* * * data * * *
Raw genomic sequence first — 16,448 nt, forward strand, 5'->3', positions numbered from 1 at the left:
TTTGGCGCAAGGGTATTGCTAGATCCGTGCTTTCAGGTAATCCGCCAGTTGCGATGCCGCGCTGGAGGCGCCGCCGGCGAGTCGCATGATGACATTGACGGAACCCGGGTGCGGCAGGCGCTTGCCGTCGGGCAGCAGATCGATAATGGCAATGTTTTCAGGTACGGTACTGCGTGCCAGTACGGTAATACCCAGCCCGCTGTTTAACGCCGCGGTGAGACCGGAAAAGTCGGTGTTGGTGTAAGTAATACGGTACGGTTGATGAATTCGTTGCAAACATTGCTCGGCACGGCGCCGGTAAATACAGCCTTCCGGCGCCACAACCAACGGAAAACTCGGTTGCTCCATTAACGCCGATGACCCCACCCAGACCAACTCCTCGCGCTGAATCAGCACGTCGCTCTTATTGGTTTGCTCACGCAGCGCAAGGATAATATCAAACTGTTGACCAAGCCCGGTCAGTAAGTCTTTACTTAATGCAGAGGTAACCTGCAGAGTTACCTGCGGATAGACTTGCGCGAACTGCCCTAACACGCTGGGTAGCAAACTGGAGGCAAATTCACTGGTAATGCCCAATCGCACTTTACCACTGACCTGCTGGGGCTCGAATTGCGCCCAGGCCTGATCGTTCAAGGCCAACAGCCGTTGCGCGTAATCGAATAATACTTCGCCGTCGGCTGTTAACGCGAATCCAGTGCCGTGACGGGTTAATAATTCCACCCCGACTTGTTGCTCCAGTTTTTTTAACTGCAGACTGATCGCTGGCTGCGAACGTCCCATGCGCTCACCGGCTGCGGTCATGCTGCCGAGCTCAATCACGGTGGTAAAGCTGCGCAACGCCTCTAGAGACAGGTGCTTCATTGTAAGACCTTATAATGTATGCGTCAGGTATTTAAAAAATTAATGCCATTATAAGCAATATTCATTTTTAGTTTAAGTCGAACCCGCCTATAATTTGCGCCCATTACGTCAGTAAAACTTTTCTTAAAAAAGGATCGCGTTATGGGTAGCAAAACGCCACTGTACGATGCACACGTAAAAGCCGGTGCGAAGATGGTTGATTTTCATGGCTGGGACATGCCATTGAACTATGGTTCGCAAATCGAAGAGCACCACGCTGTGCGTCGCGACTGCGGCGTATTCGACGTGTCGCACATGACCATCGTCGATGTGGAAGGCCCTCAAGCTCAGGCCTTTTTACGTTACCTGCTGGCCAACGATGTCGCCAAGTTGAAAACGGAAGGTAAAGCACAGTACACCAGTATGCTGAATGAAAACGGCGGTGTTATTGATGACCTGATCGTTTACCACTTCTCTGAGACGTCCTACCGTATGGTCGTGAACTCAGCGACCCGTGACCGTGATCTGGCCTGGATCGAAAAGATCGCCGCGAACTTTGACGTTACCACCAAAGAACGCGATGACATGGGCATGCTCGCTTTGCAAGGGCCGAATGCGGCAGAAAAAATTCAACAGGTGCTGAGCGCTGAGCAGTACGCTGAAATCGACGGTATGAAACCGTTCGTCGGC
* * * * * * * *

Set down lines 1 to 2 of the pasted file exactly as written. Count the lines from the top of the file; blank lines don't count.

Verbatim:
Raw genomic sequence first — 16,448 nt, forward strand, 5'->3', positions numbered from 1 at the left:
TTTGGCGCAAGGGTATTGCTAGATCCGTGCTTTCAGGTAATCCGCCAGTTGCGATGCCGCGCTGGAGGCGCCGCCGGCGAGTCGCATGATGACATTGACGGAACCCGGGTGCGGCAGGCGCTTGCCGTCGGGCAGCAGATCGATAATGGCAATGTTTTCAGGTACGGTACTGCGTGCCAGTACGGTAATACCCAGCCCGCTGTTTAACGCCGCGGTGAGACCGGAAAAGTCGGTGTTGGTGTAAGTAATACGGTACGGTTGATGAATTCGTTGCAAACATTGCTCGGCACGGCGCCGGTAAATACAGCCTTCCGGCGCCACAACCAACGGAAAACTCGGTTGCTCCATTAACGCCGATGACCCCACCCAGACCAACTCCTCGCGCTGAATCAGCACGTCGCTCTTATTGGTTTGCTCACGCAGCGCAAGGATAATATCAAACTGTTGACCAAGCCCGGTCAGTAAGTCTTTACTTAATGCAGAGGTAACCTGCAGAGTTACCTGCGGATAGACTTGCGCGAACTGCCCTAACACGCTGGGTAGCAAACTGGAGGCAAATTCACTGGTAATGCCCAATCGCACTTTACCACTGACCTGCTGGGGCTCGAATTGCGCCCAGGCCTGATCGTTCAAGGCCAACAGCCGTTGCGCGTAATCGAATAATACTTCGCCGTCGGCTGTTAACGCGAATCCAGTGCCGTGACGGGTTAATAATTCCACCCCGACTTGTTGCTCCAGTTTTTTTAACTGCAGACTGATCGCTGGCTGCGAACGTCCCATGCGCTCACCGGCTGCGGTCATGCTGCCGAGCTCAATCACGGTGGTAAAGCTGCGCAACGCCTCTAGAGACAGGTGCTTCATTGTAAGACCTTATAATGTATGCGTCAGGTATTTAAAAAATTAATGCCATTATAAGCAATATTCATTTTTAGTTTAAGTCGAACCCGCCTATAATTTGCGCCCATTACGTCAGTAAAACTTTTCTTAAAAAAGGATCGCGTTATGGGTAGCAAAACGCCACTGTACGATGCACACGTAAAAGCCGGTGCGAAGATGGTTGATTTTCATGGCTGGGACATGCCATTGAACTATGGTTCGCAAATCGAAGAGCACCACGCTGTGCGTCGCGACTGCGGCGTATTCGACGTGTCGCACATGACCATCGTCGATGTGGAAGGCCCTCAAGCTCAGGCCTTTTTACGTTACCTGCTGGCCAACGATGTCGCCAAGTTGAAAACGGAAGGTAAAGCACAGTACACCAGTATGCTGAATGAAAACGGCGGTGTTATTGATGACCTGATCGTTTACCACTTCTCTGAGACGTCCTACCGTATGGTCGTGAACTCAGCGACCCGTGACCGTGATCTGGCCTGGATCGAAAAGATCGCCGCGAACTTTGACGTTACCACCAAAGAACGCGATGACATGGGCATGCTCGCTTTGCAAGGGCCGAATGCGGCAGAAAAAATTCAACAGGTGCTGAGCGCTGAGCAGTACGCTGAAATCGACGGTATGAAACCGTTCGTCGGC